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Caravans – A Buyers Guide

Much like the people who buy them; caravans can come in all manner of shapes and sizes. Whether you’re an experienced traveller looking for luxury or a rookie camper who’s sick of creepy-crawlies and soggy tents; this guide will help you find the right caravan for you.

1. A brief history of caravans
2. A popular choice
3. Should I buy new or used
4. Caravan lingo
5. Size matters
6. Berth
7. Check the seller
8. Home sweet home
9. Servicing

A brief history of caravans:

The first luxury caravan was built in 1880 by the Bristol Carriage Company and named “Wanderer”.

Caravan holidays became popular among the wealthy around the turn of the century but by the 1930’s became more affordable and therefore more popular with the middle classes. Post-war Britain saw a boom in caravan production and better equipped caravan sites, a trend which has continued to this day. Today, over 1 million UK holiday makers are members of caravan clubs and a further 17 million Brits go camping or caravanning, every year.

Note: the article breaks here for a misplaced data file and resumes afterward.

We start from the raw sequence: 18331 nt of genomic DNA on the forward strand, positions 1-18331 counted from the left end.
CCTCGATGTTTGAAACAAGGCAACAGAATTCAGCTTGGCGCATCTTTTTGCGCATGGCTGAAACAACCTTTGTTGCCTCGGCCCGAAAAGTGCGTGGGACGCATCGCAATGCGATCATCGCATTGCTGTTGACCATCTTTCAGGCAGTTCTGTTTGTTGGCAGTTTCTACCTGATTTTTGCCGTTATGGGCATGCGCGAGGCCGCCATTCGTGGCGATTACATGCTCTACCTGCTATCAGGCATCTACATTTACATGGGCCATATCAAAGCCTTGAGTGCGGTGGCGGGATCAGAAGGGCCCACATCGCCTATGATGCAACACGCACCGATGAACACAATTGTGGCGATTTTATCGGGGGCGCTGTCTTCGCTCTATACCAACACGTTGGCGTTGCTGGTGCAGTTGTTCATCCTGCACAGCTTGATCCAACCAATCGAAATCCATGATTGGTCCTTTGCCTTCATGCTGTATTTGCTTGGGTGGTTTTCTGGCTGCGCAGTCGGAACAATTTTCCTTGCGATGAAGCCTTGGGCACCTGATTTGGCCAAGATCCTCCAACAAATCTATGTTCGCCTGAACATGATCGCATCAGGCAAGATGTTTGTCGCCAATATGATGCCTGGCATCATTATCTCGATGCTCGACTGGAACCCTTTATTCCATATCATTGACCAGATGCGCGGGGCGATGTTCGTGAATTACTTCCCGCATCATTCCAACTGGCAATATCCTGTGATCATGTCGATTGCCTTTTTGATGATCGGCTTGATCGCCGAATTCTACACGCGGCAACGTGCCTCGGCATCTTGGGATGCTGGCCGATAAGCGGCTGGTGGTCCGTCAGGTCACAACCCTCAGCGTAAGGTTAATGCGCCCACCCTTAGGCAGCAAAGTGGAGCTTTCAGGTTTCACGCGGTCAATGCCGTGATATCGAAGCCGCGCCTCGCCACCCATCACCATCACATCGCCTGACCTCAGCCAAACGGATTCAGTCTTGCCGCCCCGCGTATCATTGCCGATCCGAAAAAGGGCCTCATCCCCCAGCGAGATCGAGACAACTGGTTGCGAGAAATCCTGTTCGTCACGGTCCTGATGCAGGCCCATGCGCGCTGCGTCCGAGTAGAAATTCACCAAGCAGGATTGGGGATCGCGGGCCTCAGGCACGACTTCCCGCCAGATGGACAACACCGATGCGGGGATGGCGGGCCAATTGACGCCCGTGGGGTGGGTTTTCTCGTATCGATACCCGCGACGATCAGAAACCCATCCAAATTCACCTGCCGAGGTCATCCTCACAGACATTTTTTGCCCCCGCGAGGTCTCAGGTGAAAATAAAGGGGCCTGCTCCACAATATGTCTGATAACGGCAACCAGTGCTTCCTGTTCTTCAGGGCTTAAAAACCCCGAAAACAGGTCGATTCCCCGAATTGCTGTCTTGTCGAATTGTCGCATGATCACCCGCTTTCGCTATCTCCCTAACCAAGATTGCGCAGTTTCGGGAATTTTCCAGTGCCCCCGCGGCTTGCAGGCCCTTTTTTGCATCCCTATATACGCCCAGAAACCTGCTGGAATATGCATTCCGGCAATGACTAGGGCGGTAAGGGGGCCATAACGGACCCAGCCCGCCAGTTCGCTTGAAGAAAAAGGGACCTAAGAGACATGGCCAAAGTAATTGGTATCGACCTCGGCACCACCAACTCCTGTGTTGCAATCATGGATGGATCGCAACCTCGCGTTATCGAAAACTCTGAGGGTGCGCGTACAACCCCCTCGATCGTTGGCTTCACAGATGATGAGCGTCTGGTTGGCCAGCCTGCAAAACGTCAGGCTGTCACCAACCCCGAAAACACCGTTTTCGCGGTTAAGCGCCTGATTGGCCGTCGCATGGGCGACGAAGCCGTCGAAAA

A popular choice

With many homes in Britain scrutinising their budgets, caravanning offers a low-cost alternative to expensive, international holidays with any initial investment likely to be offset by future savings.
Families have plenty of options about where to go, and with over 3,000 UK sites you can take advantage of the weekend break and be back in time for work on Monday.

Should I buy new or used?

This depends entirely on your needs and circumstances. Many people choose to buy second hand for budgeting reasons, and it’s true that you can often pick up a bargain by purchasing a pre-owned vehicle. However, new builds benefit from ever-improving designs and will often come with a warranty to provide you with some peace of mind.

To help you decide you should ask yourself the following questions:

• Which caravans will my vehicle tow?